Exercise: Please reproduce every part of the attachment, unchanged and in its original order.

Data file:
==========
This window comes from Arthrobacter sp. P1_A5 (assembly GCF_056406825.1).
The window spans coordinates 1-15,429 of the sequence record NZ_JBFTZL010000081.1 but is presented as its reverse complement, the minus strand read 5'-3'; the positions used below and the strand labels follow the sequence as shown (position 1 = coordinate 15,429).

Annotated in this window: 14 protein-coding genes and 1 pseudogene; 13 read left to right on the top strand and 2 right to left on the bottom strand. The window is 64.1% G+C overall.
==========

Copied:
This window comes from Arthrobacter sp. P1_A5 (assembly GCF_056406825.1).
The window spans coordinates 1-15,429 of the sequence record NZ_JBFTZL010000081.1 but is presented as its reverse complement, the minus strand read 5'-3'; the positions used below and the strand labels follow the sequence as shown (position 1 = coordinate 15,429).

Annotated in this window: 14 protein-coding genes and 1 pseudogene; 13 read left to right on the top strand and 2 right to left on the bottom strand. The window is 64.1% G+C overall.